Accident claim figures rocket, yet accident figures plummet

CAR INSURANCE NEWS ROUNDUP: 7 DAYS ENDING 3 JULY 2013:

I can only assume, based on the biggest news stories this week, that car insurance policy holders are indeed their own worst enemies!

I swear it’s absolutely unbelievable: the number of whiplash claims being made are growing at breakneck speed (pun intended). The Faculty of Actuaries recently announced that their figures indicate massive growth when it comes to these types of accident claim brought against the nation’s car insurance companies, and in fact cost insurers in excess of £1 billion on an annual basis.

This is absolutely mad if you ask me, especially considering that the average insurance policy holder is the one that ends up footing the bill for these incredibly expensive car insurance claims. Insurers pass on their legal costs in the form of heightened premium pricing, making it increasingly harder if not impossible to find cheap car insurance from any provider and the worst part is that fraud is a huge problem when it comes to whiplash claims in particular.

If this bit of news wasn’t absolutely astounding enough, I learned something absolutely shocking this week: UK roads are getting safer all the time. In fact, the Department for Transport said last week that road death figures were at their lowest point ever – and I mean ever.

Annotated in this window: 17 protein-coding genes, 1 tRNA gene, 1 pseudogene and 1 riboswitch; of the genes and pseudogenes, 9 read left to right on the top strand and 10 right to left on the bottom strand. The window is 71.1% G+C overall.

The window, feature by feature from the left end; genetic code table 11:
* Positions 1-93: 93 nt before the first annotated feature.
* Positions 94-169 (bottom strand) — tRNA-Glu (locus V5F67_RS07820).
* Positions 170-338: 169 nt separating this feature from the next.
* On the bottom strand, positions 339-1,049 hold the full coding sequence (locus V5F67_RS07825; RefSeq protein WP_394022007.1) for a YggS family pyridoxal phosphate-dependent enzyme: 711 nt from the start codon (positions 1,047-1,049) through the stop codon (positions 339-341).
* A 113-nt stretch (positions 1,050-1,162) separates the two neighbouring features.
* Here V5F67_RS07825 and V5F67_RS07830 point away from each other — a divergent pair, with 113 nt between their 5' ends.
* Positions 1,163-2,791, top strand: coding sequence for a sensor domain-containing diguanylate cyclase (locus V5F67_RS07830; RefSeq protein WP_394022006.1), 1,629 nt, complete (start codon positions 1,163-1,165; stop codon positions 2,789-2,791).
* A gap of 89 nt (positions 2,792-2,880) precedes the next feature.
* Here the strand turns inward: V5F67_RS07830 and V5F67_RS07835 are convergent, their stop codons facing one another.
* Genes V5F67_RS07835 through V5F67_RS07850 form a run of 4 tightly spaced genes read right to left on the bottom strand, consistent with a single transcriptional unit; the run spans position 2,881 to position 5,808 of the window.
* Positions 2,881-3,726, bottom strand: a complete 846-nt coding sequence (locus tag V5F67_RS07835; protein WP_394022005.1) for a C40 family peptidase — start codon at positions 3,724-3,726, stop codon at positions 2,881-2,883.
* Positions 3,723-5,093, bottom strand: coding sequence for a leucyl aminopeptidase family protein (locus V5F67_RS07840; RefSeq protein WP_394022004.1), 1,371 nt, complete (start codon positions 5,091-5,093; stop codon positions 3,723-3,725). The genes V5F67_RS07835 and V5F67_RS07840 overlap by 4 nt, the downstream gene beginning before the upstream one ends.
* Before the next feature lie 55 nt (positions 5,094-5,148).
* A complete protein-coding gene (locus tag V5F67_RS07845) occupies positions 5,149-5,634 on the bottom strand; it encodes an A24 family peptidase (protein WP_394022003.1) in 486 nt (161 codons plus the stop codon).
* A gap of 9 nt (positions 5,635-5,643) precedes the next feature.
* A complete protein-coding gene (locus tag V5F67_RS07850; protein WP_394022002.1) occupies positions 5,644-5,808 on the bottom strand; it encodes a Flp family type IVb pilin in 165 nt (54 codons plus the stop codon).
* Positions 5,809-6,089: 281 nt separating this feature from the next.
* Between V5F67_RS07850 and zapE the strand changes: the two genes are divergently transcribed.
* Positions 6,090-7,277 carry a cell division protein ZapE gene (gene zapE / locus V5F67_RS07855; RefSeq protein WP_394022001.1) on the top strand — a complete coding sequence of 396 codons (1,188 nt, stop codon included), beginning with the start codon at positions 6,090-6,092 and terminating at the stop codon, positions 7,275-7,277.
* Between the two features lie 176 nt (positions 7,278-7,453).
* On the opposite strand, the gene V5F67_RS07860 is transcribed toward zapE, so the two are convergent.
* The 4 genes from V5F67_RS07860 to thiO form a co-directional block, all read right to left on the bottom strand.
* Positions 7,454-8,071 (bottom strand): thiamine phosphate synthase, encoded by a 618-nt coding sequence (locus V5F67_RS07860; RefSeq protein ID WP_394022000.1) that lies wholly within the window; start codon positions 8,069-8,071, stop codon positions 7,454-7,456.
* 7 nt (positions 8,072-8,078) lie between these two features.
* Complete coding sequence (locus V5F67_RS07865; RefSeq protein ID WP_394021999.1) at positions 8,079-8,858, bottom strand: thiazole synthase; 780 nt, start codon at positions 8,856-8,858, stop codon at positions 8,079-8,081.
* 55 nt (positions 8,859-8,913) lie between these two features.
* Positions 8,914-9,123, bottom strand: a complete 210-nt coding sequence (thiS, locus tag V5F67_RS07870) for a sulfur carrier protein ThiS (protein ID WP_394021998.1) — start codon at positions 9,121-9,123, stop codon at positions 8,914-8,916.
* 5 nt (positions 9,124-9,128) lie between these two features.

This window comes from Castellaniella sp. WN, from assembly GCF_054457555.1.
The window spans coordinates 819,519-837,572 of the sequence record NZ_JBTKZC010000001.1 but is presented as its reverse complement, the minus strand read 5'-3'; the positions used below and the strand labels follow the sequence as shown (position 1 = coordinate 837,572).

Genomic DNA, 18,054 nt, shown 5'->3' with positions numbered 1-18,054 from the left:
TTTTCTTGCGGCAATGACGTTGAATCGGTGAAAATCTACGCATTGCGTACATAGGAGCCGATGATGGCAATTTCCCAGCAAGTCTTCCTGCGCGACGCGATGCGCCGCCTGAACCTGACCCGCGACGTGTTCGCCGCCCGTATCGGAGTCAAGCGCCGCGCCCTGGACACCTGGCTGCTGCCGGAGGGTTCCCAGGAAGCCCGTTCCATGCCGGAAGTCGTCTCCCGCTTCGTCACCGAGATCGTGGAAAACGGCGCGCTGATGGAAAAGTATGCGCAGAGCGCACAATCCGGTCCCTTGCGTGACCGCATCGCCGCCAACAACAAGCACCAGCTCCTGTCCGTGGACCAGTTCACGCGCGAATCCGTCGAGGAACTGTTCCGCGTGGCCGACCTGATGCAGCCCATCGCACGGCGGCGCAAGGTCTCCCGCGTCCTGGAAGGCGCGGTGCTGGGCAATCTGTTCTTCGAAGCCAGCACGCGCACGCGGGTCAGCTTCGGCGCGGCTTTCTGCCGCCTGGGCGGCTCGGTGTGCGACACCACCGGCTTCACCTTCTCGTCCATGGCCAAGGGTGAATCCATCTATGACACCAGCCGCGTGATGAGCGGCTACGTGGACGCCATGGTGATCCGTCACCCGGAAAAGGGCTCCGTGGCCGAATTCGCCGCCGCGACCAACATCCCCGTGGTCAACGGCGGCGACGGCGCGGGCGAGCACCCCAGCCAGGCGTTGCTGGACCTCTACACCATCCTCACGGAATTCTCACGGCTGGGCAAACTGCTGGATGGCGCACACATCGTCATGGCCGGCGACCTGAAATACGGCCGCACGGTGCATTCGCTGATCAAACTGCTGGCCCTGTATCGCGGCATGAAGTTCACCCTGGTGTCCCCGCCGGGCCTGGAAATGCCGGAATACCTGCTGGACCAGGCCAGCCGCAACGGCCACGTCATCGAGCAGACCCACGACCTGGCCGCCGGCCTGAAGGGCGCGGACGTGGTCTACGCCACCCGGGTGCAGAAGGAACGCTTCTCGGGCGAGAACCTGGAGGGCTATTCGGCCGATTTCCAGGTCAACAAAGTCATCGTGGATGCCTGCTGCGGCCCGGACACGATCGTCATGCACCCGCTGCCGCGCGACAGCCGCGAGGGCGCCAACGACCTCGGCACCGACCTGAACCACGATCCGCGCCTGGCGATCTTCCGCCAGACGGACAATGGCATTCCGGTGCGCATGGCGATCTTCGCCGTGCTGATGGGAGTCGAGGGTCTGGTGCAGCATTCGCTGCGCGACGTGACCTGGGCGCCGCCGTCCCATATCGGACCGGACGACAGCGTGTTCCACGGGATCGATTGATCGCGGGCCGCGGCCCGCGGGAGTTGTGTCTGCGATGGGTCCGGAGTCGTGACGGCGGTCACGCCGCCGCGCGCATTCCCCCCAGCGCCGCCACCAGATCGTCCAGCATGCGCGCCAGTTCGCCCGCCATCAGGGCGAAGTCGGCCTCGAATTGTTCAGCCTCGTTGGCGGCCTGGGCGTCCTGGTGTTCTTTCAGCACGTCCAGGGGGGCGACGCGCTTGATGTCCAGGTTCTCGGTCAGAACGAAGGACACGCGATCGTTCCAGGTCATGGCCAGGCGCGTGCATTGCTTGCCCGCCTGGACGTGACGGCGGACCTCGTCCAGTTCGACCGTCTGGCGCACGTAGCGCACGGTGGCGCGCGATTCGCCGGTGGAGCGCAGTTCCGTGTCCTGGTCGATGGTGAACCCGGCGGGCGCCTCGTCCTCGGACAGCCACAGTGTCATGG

Not since 1926 have their been fewer road deaths recorded in a given year than there were in 2012, where only 1,754 people lost their lives in a road traffic accident of some sort. While this figure is certainly tragic on the face of it, the fact that the fewest number of people died last year than in the nearly one hundred year history of vehicular death is mind-blowing in the extreme.

So how do we reconcile the fact that roads in the UK are literally safer than they have ever been, yet the number of whiplash claims made have grown to epidemic proportions? Sure, you could argue that vehicles have grown safer, effectively turning what would have been a serious or even fatal injury into a more minor one, but the other side of the coin is that people are growing more litigious for some reason.

In all honesty my money is on the latter and not the former, especially since the worldwide economic downturn has left its mark on so many people both in the UK and abroad. Times are tough, jobs are scarce, and the cost of living keeps going up with no sign of it stopping, so people are looking to make a quick buck wherever and whenever they can, aren’t they?

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